In an interview with DW, Alenka Bratusek, Slovenia's first female prime minister, explains how she plans to deal with ailing banks and avoid becoming the "next Cyprus" - all without EU help.
Alenka Bratusek is Slovenia's first female head of state. For weeks, her country, a member of the eurozone, has been labeled the "next Cyprus." Just six weeks ago, her center-left Positive Slovenia Party replaced the conservative party by a narrow a margin. Her task is to ease the burden ailing banks are having on her country of two million people. Three of Slovenia's largest credit institutes are owned in part by the state.
DW: For a long time, Slovenia was considered a model student when it came to the EU's eastward expansion. Now it's being labeled as something of a "black sheep." How can that be?
Alenka Bratusek: I don't think Slovenia's a black sheep. Admittedly, we are in a difficult situation at the moment, but we know exactly what has to be done. There are two key projects that we're going to implement this year, and next year as well. The first is a recovery for our economy, and [the second] a consolidation of our finances. The most important part for us will be the revival of our banking system, so that the banks can finance the economy again.
You'd also like to balance the budget through privatizations. With such a skeptical market, how do you see that happeningt? Not too long ago, the Belgian KBC Bank unloaded its shares in Slovenia's partially-state-owned NLB Bank due to unhappiness with that investment.
The NLB is a special case with respect to the KBC's decision to pull out. That has more to do with the KCB'S own problems. That bank received government support in Belgium and had to pull out of some of its own investments. I believe that when some of our banks have recovered, they'll become all the more interesting for foreign investors. I've said that repeatedly that, regardless of how things develop, one of the partially-state-owned banks will be put up for sale.
You're working at creating a "bad bank." But, at the same time, you have to refinance seven billion euros' ($9.2 billion) worth of government bonds in June. How do you intend to do that?
That bad bank was just established, and it's up and running. From our perspective, we'll be able to shed a portion of our banks' non-performing loans by June. Just two weeks ago we were able to carry out a 1.1-billion-euro treasury bill sale - that's not a small sum. As a result, we were able buy more time so that we could hold a new public bond auction in relative calm. I'm absolutely confident that this plan will succeed.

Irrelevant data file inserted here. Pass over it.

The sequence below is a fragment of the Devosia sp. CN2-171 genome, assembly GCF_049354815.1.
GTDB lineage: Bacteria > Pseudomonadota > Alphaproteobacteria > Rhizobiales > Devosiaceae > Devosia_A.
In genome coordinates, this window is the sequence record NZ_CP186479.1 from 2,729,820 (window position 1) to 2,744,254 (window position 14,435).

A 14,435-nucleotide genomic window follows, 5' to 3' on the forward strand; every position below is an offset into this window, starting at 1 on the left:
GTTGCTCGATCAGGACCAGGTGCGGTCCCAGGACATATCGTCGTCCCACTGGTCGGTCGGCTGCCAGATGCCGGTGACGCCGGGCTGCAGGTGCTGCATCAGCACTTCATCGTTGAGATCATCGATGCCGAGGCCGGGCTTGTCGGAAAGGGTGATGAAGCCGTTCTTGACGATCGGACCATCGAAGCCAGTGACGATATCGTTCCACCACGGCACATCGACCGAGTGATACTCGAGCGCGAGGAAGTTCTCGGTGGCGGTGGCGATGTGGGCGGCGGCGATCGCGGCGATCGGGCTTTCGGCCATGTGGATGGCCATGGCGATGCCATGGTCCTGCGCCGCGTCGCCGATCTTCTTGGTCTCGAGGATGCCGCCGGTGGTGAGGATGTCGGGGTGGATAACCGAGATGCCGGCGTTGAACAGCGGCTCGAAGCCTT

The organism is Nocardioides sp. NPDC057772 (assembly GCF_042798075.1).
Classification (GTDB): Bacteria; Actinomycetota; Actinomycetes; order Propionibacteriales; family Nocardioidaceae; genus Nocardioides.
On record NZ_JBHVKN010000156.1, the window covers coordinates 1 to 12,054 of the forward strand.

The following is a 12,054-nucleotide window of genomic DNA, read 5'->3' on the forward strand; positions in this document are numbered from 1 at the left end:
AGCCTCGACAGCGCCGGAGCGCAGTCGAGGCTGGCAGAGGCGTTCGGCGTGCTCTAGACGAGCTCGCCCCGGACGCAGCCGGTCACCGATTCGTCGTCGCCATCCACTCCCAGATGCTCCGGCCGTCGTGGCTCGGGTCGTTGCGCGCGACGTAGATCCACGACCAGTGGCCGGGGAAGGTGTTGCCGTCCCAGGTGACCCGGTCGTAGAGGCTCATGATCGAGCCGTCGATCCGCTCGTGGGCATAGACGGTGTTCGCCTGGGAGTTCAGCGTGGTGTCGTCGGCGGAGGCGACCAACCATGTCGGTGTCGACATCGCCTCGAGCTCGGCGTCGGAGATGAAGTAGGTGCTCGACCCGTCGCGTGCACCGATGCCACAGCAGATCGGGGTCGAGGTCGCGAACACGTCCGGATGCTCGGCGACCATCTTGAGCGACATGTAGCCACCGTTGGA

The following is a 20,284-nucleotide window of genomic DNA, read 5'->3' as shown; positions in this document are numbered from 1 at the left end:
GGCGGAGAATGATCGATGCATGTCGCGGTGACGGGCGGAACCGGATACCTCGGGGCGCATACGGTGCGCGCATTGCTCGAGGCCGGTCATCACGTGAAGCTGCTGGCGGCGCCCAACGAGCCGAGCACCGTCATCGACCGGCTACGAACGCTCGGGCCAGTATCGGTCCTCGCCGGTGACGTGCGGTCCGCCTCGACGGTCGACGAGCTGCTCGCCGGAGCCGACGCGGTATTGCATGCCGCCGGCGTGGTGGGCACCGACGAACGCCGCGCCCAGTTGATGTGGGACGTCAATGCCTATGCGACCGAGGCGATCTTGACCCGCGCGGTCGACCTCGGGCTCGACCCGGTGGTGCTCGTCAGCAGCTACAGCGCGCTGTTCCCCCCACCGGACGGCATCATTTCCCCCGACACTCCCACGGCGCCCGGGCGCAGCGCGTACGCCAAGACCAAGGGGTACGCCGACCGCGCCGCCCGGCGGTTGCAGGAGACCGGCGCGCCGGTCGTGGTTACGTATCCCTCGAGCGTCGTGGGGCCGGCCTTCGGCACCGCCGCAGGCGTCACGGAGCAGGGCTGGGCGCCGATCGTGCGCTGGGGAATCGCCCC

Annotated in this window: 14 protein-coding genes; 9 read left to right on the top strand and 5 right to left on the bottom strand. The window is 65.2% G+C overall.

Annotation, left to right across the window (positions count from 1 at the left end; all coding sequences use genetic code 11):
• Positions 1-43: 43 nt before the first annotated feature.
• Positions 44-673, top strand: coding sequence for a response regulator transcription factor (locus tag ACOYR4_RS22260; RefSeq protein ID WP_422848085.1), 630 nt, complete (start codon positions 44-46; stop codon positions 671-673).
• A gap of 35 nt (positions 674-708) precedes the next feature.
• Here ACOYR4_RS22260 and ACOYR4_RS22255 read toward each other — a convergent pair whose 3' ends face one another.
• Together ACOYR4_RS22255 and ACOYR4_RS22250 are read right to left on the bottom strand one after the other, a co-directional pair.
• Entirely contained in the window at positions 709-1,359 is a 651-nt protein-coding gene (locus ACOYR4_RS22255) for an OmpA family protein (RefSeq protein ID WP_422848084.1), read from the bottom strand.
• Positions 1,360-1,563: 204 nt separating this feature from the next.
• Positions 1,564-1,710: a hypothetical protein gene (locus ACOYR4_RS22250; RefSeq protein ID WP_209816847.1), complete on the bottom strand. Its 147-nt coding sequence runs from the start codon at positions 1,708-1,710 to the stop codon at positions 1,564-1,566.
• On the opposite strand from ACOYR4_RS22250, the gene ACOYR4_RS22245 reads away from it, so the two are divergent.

But these bills have a maturity of 18 months, and their sale was carried out within your own country - that is, via your own banks. Against that backdrop, why are you so convinced that Slovenia won't become the next Cyprus?
I have to make it clear here that there's a big difference between banks in Slovenia and in Cyprus. The Slovenian banking system is much, much smaller than Cyprus, and Slovenia isn't a tax paradise - and it has an export-oriented economy.
Slovenia's economic strength is indeed in its mid-sized companies. But it's exactly these companies that are suffering most under an ailing banking sector and a credit freeze. How will you counteract that?
Through the recapitalization of our banking system. That's the highest priority for us, and it's on our agenda every single day. We have to make sure that the credit freeze unwinds so that we can help those mid-sized companies. They're the motor and the driving force behind the Slovenian economy, and must have access to credit. We're working on that 24 hours a day, seven days a week.
Wouldn't it be easier to ask for help from the EU, IMF and ECB?
No. I'm sure that we can demonstrate to Europe and to financial markets that we can solve our own problems ourselves. I'm convinced that that's the better path for everyone - for our people and for the economy. It's better to take that path on our own, without the Troika.
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